Overton Circular walk
North Hampshire hills and Jane Austen's literary landscape
Main walk: 18.7km (11.6 miles)
Shorter walk (no pub lunch): 13.8km (8.6 miles)
OS Landranger 185, Explorer 144
4 out of 10.
This is a walk through gently undulating scenery in the north of Hampshire, passing several quaint churches and a fine country house or two, not to mention the source of the River Test. But it also has a big interest for literary fans as it takes you to the place where the writer Jane Austen grew up, and past several places that she would have known.
This is in fact Jane Austen's literary landscape. In a letter to a niece, she famously described her novel-writing technique as "getting two or three families together in a country village", and in doing this she was recreating the place where she lived for the first 25 years of her life.
On this walk you pass the site of her childhood home in the village of Steventon (the actual house was demolished soon after Jane's death by her brother Edward), and can walk up the lane to the surprisingly small and remote church where her father was vicar.
You also pass Ashe House, where Jane famously flirted with Tom Lefroy (an event that was used as the basis for the film Becoming Jane, which suggested - almost certainly erroneously - that this was Jane's great thwarted love), and Deane House, which is typical of the kind of grand house where the Austens would have socialised.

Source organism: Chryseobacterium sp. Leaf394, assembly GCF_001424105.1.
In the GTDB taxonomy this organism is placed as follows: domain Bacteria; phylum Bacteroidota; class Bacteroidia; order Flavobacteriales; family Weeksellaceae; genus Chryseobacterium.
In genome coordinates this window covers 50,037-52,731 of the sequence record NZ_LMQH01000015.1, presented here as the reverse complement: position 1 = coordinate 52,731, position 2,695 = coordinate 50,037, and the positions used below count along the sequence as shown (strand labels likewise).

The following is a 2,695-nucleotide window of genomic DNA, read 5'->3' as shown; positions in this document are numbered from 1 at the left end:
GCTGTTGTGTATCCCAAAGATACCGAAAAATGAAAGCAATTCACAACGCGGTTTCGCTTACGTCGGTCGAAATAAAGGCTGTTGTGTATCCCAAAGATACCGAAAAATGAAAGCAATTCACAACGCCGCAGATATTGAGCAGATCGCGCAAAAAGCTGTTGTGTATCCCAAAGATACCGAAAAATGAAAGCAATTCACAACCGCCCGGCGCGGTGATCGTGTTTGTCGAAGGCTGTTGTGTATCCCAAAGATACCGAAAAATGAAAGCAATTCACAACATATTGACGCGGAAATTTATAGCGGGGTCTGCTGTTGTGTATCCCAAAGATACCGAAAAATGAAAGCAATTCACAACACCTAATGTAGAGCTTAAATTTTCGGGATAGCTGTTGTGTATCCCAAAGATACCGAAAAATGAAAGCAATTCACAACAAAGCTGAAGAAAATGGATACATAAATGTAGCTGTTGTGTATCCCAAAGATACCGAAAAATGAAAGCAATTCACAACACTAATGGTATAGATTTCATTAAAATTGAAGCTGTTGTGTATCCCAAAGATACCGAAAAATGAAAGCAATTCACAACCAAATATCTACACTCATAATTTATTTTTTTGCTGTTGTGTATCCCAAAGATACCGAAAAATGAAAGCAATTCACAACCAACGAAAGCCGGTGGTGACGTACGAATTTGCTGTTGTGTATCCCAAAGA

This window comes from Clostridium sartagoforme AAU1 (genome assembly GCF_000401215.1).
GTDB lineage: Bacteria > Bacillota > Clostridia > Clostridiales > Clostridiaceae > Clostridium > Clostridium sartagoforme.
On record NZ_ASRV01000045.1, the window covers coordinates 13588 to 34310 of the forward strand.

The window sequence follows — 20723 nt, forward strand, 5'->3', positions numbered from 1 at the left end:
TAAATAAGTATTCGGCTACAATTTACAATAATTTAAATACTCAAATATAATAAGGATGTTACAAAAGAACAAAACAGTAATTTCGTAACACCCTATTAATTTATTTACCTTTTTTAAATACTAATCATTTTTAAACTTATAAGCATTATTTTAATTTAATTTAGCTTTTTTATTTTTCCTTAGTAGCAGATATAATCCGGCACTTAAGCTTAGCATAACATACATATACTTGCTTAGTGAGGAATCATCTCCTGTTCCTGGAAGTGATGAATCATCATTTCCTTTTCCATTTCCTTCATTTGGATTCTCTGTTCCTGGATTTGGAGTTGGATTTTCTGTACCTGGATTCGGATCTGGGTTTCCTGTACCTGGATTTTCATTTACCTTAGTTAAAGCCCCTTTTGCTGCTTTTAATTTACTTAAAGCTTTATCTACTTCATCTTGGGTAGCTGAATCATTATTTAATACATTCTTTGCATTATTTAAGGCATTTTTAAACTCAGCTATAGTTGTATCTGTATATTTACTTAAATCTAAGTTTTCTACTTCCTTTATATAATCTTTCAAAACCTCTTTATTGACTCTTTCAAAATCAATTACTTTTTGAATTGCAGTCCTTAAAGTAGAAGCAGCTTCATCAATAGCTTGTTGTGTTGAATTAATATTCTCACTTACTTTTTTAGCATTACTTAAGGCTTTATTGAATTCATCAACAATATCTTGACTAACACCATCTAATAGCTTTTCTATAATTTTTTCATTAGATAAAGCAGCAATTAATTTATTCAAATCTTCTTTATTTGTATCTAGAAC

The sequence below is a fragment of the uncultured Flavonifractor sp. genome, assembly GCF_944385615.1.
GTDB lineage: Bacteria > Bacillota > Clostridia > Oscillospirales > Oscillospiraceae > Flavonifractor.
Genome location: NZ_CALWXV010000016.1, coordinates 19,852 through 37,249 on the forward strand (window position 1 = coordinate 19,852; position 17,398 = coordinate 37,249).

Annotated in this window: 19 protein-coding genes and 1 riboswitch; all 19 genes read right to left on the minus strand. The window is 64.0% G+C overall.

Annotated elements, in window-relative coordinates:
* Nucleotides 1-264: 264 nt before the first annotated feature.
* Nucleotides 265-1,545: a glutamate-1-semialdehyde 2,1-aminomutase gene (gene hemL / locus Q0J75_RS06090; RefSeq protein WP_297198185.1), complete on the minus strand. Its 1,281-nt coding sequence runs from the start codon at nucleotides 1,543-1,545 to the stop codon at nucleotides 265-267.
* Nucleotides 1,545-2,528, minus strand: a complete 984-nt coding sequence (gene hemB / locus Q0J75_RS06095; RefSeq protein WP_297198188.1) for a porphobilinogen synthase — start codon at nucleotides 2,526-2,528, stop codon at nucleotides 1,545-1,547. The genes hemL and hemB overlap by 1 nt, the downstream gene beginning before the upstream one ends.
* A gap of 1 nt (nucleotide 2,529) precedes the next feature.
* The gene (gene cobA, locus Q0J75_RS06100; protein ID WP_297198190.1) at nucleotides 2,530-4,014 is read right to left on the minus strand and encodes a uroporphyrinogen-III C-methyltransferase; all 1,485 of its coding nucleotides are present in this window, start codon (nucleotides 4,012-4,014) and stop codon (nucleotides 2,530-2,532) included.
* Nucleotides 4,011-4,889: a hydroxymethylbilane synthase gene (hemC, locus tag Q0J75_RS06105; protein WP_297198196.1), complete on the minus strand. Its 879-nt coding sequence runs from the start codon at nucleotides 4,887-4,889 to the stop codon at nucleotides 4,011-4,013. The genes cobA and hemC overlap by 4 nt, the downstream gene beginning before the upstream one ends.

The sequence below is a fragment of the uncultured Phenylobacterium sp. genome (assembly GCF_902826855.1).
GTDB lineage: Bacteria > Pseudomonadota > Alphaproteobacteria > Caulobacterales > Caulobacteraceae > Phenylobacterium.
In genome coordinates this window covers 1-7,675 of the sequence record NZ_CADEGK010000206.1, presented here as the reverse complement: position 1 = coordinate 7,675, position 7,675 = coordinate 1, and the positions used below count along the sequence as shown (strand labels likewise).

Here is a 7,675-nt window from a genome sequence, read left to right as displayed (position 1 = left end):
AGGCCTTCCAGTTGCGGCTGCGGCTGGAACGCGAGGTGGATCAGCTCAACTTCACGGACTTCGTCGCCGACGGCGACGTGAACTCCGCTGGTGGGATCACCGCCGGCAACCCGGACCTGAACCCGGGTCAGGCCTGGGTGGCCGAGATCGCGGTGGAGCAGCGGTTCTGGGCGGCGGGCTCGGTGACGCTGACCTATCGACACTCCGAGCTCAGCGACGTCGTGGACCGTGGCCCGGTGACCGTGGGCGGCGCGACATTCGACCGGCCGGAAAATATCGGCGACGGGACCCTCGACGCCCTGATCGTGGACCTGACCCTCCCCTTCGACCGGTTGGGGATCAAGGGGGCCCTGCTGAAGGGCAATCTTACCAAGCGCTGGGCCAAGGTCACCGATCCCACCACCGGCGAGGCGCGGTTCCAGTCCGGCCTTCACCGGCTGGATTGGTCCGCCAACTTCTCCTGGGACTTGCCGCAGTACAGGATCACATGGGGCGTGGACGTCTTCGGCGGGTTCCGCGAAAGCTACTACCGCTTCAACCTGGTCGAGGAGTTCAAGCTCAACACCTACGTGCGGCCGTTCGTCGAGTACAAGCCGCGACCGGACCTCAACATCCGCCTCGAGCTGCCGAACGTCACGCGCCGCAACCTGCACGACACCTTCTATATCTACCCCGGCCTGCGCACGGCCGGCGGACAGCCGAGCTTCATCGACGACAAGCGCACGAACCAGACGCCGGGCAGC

Further information about each place and the associations they had for Jane can be found in panels within the main walk directions. All of these places are in the first five miles of the walk (ie up to and including Steventon church).
There is a shortcut at Steventon church which reduces the walk length to 13.8km (8.6 miles). Currently there is no lunch option on this walk, but this might change if the Deangate Inn reopens as a restaurant - see Lunch below..
Overton is on the line to Salisbury and served by hourly trains out of Waterloo Monday to Saturday but only every two hours on Sundays. Get the train from London before 10.00am to get to The Fox in time for lunch.
The Deangate Inn, 4km (2.5 miles) into the walk, closed as a pub some years ago but in early 2019 it was being refurbished with a view to reopening as a restaurant. If so, it might provide an early lunch stop for the main walk or a lunch stop for the shorter walk
Otherwise, the lunch stop for this walk is The Fox in North Waltham (www.thefox.org 01256 397 288), 9.8km (6.1 miles) into the walk). This is a popular pub with a large table-service restaurant and a smaller bar area where the full menu is also served. In summer it has an extensive area of outside tables. It offers both more gourmet meals and cheaper pub classics. Food is served from 12-2.30pm and 6.30-9pm daily.If The Fox is full or you arrive there too late, a 700 metre walk up a road, admittedly with some fast moving traffic, brings you to the Wheatsheaf Hotel (01256 398 282) on the busy A30. Despite being a chain pub, this is surprisingly characterful place, with an an extensive menu that is served all afternoon. It even has associations with Jane Austen, who almost certainly came here to collect mail or see visitors off by coach.
For picnics, Steventon churchyard is a very pleasant spot